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Why We Can’t Collect From A Defunct Company

posted on 2014-03-05 by Dean Kaplan

 

The chances of col­lect­ing on an invoice due from a com­pany that has ceased oper­at­ing are very slim. If the busi­ness was orga­nized as a cor­po­ra­tion or LLC (lim­ited lia­bil­ity com­pany) then only the busi­ness entity itself is liable for out­stand­ing invoices. If there are no assets remain­ing in the entity then the entity has no way to gen­er­ate cash to pay cred­i­tors. We call these enti­ties “defunct.”

It fre­quently requires sig­nif­i­cant effort to prove a com­pany is defunct. Web­sites can be active for a year or more after a com­pany ceases busi­nesses, as the web­site host­ing com­pany may not be aggres­sive in shut­ting down delin­quent cus­tomers. The company’s phone may be work­ing with voice mail for many months after oper­a­tions cease. Own­ers keep the phone ser­vice so they can get mes­sages they want but ignore ones that don’t ben­e­fit them, such as col­lec­tion calls and cus­tomer ser­vice requests. So just because the phone and web­site are still work­ing does not mean the com­pany is still operating.

At our col­lec­tion agency, we’ll do exten­sive research and field work to try to prove a com­pany is defunct before we give up on a claim. We look for alter­na­tive phone num­bers, addresses, and web addresses for the busi­ness and its own­ers. We call neigh­bor­ing busi­nesses and ask if they know if the tar­get busi­ness is still open. Usu­ally they con­firm our worst fears that it is closed, but occa­sion­ally we learn the busi­ness is still open. Then it is clear the phone is not answered and mes­sages are not returned when the topic is a past due amount. At that point we know we need to take an alter­na­tive approach in the debt col­lec­tion process.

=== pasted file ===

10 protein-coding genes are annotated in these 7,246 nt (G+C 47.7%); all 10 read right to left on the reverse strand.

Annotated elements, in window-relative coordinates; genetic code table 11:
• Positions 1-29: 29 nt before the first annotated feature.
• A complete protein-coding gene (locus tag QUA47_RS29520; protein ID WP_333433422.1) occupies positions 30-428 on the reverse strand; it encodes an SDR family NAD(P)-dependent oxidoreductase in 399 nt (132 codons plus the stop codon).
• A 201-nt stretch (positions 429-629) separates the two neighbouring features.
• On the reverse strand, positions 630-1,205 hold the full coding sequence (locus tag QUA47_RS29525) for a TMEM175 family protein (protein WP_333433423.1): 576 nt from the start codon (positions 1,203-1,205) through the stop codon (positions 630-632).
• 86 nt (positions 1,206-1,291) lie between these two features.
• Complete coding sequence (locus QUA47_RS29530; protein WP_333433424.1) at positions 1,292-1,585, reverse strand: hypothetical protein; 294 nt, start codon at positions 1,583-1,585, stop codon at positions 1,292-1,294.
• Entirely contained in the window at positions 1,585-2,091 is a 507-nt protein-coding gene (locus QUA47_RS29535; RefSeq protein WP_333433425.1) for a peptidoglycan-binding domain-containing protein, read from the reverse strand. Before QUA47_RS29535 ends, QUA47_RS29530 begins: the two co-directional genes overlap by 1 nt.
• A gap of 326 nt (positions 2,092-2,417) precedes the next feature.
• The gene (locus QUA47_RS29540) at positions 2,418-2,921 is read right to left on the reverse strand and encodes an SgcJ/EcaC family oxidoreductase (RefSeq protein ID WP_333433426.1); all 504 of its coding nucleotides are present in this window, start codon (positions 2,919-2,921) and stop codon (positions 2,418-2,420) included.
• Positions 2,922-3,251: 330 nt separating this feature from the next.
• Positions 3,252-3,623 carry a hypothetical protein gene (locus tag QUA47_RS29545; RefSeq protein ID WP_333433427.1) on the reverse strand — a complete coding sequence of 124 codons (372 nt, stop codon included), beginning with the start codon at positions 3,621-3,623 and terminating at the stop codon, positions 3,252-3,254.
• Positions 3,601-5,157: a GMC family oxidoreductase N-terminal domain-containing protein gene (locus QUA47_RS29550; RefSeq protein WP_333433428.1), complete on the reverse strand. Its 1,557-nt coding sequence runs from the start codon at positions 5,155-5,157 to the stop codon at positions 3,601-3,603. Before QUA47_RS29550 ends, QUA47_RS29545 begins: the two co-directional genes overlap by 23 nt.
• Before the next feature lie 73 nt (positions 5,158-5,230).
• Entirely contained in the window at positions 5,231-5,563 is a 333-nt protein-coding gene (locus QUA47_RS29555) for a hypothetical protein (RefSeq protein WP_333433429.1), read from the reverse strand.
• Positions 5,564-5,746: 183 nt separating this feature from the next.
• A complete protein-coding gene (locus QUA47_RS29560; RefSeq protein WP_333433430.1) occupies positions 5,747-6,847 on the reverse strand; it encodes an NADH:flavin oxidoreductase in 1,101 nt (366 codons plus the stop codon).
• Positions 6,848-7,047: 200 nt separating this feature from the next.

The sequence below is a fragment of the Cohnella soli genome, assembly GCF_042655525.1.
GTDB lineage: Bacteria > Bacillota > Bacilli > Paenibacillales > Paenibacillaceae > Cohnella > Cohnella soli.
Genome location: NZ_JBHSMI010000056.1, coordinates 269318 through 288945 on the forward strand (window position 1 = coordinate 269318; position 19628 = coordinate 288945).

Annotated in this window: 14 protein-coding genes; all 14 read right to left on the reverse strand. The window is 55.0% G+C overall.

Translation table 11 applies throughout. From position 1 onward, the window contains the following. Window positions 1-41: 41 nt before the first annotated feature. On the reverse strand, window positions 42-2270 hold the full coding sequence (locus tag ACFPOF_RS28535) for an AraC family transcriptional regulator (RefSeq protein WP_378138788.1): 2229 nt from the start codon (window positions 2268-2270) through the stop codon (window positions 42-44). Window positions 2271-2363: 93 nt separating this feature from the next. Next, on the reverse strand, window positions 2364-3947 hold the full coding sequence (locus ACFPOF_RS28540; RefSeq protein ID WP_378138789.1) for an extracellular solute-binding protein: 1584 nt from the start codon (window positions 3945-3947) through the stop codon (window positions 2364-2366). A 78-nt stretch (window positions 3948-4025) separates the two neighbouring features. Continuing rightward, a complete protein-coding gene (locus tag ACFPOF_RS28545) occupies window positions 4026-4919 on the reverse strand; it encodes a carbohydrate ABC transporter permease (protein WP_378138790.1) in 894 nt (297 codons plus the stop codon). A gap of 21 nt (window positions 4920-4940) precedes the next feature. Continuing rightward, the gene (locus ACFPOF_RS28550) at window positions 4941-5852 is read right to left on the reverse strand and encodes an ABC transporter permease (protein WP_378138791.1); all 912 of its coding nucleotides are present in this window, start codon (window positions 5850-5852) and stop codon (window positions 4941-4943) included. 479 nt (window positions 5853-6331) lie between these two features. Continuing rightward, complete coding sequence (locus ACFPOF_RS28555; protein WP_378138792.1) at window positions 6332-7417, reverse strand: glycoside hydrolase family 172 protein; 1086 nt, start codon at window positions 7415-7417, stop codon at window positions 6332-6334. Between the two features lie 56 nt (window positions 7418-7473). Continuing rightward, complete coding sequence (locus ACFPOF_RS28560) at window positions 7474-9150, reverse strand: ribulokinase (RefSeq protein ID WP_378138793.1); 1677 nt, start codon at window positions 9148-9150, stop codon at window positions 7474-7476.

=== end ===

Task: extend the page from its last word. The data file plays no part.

If the company's phone is no longer in ser­vice, that usu­ally is a very bad sign. It is almost impos­si­ble to keep a busi­ness going if cus­tomers can­not reach a com­pany. If we con­firm a com­pany is closed it is usu­ally cost pro­hib­i­tive to con­firm that there are no assets remain­ing. Busi­ness own­ers are not oblig­ated to pro­vide finan­cial infor­ma­tion and rarely even respond to cred­i­tors after clos­ing their com­pany – they are focused on find­ing a new source of income. The only way to force the owner to pro­vide the infor­ma­tion is to file a law­suit, get a judg­ment, and con­duct a debtor exam. Given the cost of the legal process and the low like­li­hood of recov­ery, the return on invest­ment poten­tial is not high and our clients rarely can jus­tify this investment.

A com­pany that goes out of busi­ness is not oblig­ated to file bank­ruptcy. It typ­i­cally costs about $3,000 to hire an attor­ney to file bank­ruptcy. Most small busi­ness own­ers right­fully choose to not spend money just to offi­cially bank­rupt a com­pany as they don’t get any value for this expen­di­ture. In most cases we see, bank­ruptcy is only filed if the owner is also fil­ing for per­sonal bank­ruptcy pro­tec­tion or to deal with per­sonal lia­bil­ity related to tax penal­ties and interest.

For our col­lec­tion agency, well over half the claims we close with­out col­lect­ing are invoices due from defunct com­pa­nies. In 95% of these cases, the invoices were very old before they were turned over to us. Had third-party debt col­lec­tion started sooner there would been a much bet­ter chance of get­ting some recovery.